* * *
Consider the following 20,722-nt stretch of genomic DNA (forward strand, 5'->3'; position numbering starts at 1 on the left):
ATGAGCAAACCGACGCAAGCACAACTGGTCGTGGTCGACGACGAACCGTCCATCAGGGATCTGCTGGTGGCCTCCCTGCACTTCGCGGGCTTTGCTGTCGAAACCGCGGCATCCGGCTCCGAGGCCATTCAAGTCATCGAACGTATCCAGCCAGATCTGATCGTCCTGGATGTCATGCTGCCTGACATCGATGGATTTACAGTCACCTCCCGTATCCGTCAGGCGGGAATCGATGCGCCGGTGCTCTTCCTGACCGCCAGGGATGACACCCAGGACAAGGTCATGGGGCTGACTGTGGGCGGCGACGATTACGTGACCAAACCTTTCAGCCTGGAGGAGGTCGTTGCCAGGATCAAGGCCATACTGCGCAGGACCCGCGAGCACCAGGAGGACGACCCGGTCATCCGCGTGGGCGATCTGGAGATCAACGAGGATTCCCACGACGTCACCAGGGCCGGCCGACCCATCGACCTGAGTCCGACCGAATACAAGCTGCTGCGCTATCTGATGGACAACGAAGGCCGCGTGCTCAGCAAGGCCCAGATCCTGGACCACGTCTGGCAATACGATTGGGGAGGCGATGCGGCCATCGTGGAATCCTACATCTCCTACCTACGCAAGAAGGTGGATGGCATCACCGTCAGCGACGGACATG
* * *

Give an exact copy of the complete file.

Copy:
Consider the following 20,722-nt stretch of genomic DNA (forward strand, 5'->3'; position numbering starts at 1 on the left):
ATGAGCAAACCGACGCAAGCACAACTGGTCGTGGTCGACGACGAACCGTCCATCAGGGATCTGCTGGTGGCCTCCCTGCACTTCGCGGGCTTTGCTGTCGAAACCGCGGCATCCGGCTCCGAGGCCATTCAAGTCATCGAACGTATCCAGCCAGATCTGATCGTCCTGGATGTCATGCTGCCTGACATCGATGGATTTACAGTCACCTCCCGTATCCGTCAGGCGGGAATCGATGCGCCGGTGCTCTTCCTGACCGCCAGGGATGACACCCAGGACAAGGTCATGGGGCTGACTGTGGGCGGCGACGATTACGTGACCAAACCTTTCAGCCTGGAGGAGGTCGTTGCCAGGATCAAGGCCATACTGCGCAGGACCCGCGAGCACCAGGAGGACGACCCGGTCATCCGCGTGGGCGATCTGGAGATCAACGAGGATTCCCACGACGTCACCAGGGCCGGCCGACCCATCGACCTGAGTCCGACCGAATACAAGCTGCTGCGCTATCTGATGGACAACGAAGGCCGCGTGCTCAGCAAGGCCCAGATCCTGGACCACGTCTGGCAATACGATTGGGGAGGCGATGCGGCCATCGTGGAATCCTACATCTCCTACCTACGCAAGAAGGTGGATGGCATCACCGTCAGCGACGGACATG